Kiri is a screen-free smart toy meant to help kids learn languages and more
After six months of sheltering in place (and now weeks of hiding from wildfire smoke) alongside a toddler who never seems to run out of energy, I’m the last person who would try to make anyone feel bad for giving their kid some screen time.
But if a company wants to build a toy that aims to educate and entertain without the need for a screen, they’ve at least got my attention.
That’s the concept behind Kiri, a company competing in the (first all virtual!) TechCrunch Disrupt Startup Battlefield this week. They’ve put a spin on the classic wooden block, packing it with smarts to help kids learn things like shapes, animals, and numbers in multiple languages without involving yet another screen.
Kiri is built to work alongside an expandable set of RFID-enabled tiles, with each tile representing a different animal, food, etc. Touch the block to a tile, and a built-in speaker announces what has been tapped.
A “mode” card, meanwhile, lets you switch things up with a quiz game (where kids are prompted to find and tap a tile that Kiri knows you own), or quickly shift between English, Mandarin, and Spanish.
The Kiri block itself is deliberately simple; about 2×2″ of smoothly sanded wood, the only visible externals are a few small holes where the speaker vents, a port for charging, and a translucent, color-shifting Kiri logo. Tap the blue tile? The logo turns blue. Got the answer right in quiz mode? Green.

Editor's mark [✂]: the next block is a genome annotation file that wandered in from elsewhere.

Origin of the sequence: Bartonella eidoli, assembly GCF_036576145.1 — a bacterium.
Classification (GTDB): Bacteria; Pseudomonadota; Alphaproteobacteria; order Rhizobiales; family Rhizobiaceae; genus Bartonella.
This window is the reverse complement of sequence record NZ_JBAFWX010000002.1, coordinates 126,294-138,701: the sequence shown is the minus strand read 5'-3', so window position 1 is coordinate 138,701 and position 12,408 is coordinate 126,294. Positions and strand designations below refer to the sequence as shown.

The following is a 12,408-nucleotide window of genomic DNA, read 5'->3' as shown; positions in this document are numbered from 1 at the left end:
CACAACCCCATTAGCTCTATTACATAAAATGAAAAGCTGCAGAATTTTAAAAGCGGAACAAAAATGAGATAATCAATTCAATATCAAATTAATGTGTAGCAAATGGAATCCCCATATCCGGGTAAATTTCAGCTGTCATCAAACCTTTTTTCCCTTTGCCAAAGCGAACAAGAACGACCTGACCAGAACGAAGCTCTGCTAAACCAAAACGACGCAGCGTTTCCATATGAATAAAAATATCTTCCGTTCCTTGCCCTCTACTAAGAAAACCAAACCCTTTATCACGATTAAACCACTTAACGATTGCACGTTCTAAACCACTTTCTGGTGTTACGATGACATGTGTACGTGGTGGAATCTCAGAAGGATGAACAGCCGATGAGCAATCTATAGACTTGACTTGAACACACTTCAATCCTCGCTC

Want to know which words your kid really seems to be getting? A companion app lets parents check in on a kid’s progress (and, of course, order new cards.)
Kiri took its first steps into the world at the end of 2019 with a successfully funded campaign on Kickstarter. They initially intended to ship the first units by April of this year, but the pandemic has thrown a wrench or five in the gears. Kiri’s Nick Porfilio tells me they’re now on track to ship by the holidays.
Kiri’s $99 starter kit comes with the block, a tote bag, and a set of tiles to get you started. The company intends to add more tiles and lesson categories to the mix over time, with an $8 monthly subscription meant to keep things fresh as long as your kid stays interested.
Porfilio also tells me that they’re looking to expand beyond tiles in time, mentioning concepts like Kiri-enabled books and musical instruments. For now, though, they’re focusing on getting their blocks into the hands of those who pre-ordered.